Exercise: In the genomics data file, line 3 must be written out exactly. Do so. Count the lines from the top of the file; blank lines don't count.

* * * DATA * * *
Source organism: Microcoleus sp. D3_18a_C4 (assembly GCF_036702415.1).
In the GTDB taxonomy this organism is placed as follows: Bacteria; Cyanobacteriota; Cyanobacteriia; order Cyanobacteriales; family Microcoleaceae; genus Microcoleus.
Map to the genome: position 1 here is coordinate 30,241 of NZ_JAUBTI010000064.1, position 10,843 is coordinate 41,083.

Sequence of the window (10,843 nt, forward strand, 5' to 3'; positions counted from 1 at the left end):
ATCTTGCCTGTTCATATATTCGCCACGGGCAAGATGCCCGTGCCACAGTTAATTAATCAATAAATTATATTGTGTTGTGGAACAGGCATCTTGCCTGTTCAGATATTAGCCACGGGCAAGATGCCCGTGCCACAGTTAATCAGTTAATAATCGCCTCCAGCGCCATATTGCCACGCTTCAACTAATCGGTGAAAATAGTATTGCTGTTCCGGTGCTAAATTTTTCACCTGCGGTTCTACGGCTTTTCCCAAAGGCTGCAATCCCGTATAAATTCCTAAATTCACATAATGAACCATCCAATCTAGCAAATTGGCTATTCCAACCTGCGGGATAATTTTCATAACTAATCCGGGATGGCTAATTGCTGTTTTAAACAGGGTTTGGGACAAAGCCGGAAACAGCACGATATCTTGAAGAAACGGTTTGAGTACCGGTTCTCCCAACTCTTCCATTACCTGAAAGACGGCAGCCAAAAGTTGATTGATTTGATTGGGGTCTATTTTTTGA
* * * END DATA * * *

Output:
Map to the genome: position 1 here is coordinate 30,241 of NZ_JAUBTI010000064.1, position 10,843 is coordinate 41,083.